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Brenner pursues childcare at Madison



There is good news and bad news for neighbors of the former Madison Elementary School. Developer Andrew Brenner’s new plan for Madison is all about child care — a use many neighbors and citizens favored — and it does not require rezoning the property — which many neighbors opposed. However, at least for now, the Madison neighborhood will not get its number-one wish: keeping the former school’s playground open to the public. Winona city officials said that could change in the future. Brenner said he may need the Winona Area Public Schools (WAPS) Board to remove restrictions on the Madison property deed to make the new plan work.

Earlier this year, the Winona Planning Commission voted against Brenner’s first proposal for Madison: converting the historic school into 21 senior apartments, building a 20-unit apartment building on the schoolyard, and, in a nod to neighbors’ wishes, maintaining a playground for public use. Brenner developed a second proposal, which he dubbed plan B: converting the school building into 10 apartments and a small childcare center, while reserving the schoolyard for possible future development. City officials said that, under plan B, the city could require a public playground be part of the development.

Around a dozen neighbors were prepared to speak at a public hearing on Monday regarding a change to the city’s comprehensive plan that would have cleared the way for rezoning Madison to accommodate plan B, but they filtered out of the room after Winona City Planner Carlos Espinosa announced Brenner had withdrawn that request. Brenner explained that after he had already submitted his request for the comprehensive plan change to the city, he received more interest from potential childcare operators and decided to scrap plan B in favor of what he called plan C: using the school building entirely as a childcare center and reserving the schoolyard for possible future development.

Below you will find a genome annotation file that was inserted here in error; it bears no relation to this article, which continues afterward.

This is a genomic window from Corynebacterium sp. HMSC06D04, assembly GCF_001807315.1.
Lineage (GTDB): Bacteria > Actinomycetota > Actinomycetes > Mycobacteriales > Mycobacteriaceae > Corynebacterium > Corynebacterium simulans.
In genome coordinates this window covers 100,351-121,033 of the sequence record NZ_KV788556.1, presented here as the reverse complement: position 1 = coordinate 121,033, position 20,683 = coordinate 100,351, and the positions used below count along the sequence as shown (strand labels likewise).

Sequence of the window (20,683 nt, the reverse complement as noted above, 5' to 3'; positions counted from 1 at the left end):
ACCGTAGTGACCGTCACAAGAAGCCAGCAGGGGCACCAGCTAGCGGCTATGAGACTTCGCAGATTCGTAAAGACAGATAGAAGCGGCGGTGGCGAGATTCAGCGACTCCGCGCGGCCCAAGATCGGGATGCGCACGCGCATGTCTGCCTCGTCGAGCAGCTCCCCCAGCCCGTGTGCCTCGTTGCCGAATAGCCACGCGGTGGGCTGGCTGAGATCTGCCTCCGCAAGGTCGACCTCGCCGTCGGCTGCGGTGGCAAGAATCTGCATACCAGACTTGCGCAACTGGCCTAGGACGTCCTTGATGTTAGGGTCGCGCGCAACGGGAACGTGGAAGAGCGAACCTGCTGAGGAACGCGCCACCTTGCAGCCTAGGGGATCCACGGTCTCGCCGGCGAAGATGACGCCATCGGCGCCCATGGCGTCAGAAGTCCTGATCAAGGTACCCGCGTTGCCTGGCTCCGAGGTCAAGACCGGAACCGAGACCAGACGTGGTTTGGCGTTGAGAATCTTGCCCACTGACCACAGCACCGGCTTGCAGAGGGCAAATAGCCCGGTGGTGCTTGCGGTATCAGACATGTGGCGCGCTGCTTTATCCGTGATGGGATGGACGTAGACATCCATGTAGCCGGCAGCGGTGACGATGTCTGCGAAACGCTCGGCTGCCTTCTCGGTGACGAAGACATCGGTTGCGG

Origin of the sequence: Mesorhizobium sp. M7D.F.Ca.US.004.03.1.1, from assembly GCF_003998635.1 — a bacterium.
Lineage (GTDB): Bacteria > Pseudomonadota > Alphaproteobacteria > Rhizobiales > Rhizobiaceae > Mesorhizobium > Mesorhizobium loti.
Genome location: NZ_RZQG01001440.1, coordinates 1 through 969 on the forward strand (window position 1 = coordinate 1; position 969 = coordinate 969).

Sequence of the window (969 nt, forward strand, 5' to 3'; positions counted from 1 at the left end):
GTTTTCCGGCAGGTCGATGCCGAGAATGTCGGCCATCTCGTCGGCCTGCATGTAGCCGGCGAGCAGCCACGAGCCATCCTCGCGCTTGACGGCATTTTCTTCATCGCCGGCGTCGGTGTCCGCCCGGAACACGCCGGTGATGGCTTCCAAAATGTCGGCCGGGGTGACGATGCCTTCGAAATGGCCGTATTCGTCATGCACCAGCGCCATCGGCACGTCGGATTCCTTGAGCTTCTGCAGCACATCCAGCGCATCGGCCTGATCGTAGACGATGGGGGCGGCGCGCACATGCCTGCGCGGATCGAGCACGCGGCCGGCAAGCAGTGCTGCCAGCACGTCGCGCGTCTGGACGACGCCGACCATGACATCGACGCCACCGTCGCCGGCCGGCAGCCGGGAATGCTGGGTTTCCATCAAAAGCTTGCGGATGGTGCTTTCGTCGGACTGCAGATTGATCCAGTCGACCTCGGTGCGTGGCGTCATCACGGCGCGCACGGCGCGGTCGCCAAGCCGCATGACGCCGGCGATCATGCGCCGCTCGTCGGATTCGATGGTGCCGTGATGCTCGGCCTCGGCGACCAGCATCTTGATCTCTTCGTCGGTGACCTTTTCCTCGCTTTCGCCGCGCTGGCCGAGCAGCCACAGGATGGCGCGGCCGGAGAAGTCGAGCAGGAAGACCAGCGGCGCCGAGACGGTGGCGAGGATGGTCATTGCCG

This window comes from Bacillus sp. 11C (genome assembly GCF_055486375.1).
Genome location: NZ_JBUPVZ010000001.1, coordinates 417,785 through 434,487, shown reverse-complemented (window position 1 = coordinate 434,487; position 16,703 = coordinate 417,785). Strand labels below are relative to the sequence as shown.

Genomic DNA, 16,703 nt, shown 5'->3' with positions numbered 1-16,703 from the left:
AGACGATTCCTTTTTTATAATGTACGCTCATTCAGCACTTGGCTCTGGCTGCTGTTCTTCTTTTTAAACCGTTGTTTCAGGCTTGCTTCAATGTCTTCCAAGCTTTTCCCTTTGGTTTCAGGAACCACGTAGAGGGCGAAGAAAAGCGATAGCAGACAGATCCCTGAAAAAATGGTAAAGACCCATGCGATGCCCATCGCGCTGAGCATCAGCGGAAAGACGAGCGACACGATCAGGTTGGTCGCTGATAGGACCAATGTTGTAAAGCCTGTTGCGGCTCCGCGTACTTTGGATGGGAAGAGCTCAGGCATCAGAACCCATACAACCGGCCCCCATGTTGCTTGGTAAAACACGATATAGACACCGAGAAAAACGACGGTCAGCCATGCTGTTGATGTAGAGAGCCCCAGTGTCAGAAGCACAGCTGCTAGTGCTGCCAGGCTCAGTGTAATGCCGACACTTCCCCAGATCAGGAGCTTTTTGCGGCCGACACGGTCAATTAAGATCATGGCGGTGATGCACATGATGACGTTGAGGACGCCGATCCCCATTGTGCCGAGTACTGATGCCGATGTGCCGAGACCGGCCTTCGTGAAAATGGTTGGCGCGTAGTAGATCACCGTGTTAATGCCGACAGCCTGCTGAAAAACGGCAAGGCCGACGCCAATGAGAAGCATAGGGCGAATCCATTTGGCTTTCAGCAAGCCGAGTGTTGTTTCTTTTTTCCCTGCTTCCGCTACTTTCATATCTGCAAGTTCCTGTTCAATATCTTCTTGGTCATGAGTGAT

Brenner stated that getting the WAPS Board to remove restrictions on the Madison property deed may be key to making a daycare center at Madison feasible. When it sold the property to Brenner, the School Board placed a restriction on the deed limiting any future owners from using the building as school, including K-12 education and pre-kindergarten. The School Board resisted calls to lift the same deed restriction on the former Rollingstone Community School, which would have allowed a charter school to use the Rollingstone building.

Because it does not involve any apartments, plan C does not require major zoning approvals from the city. Brenner will likely need a variance from the city’s Board of Adjustment because the Madison school building is built closer to the property line than modern zoning rules allow, but child care is allowed under Madison’s current zoning.

In exchange for major zoning approvals, Brenner’s original plan would have provided a public playground maintained at Brenner’s expense. The new plan does not require major zoning approvals, and Brenner said that, at least for now, the playground will remain private.

“I tried so hard to make it work out for everybody and make everybody happy,” Brenner said of his previous plans. “This way, I don’t have to answer to anybody,” he added.

Espinosa said that the possibility still exists for a public playground at the block. Brenner said he has no immediate plans to develop the southern half of the Madison block — the schoolyard — but mentioned that he might try to have residential units built there. Up to three quadplexes would be allowed without any rezoning. However, Espinosa said that if Brenner wants to develop the southern half of the block it would likely require the city to subdivide the block into different parcels. Through a development agreement with Brenner, the city could require some public park space as part of that subdivision, Espinosa explained.



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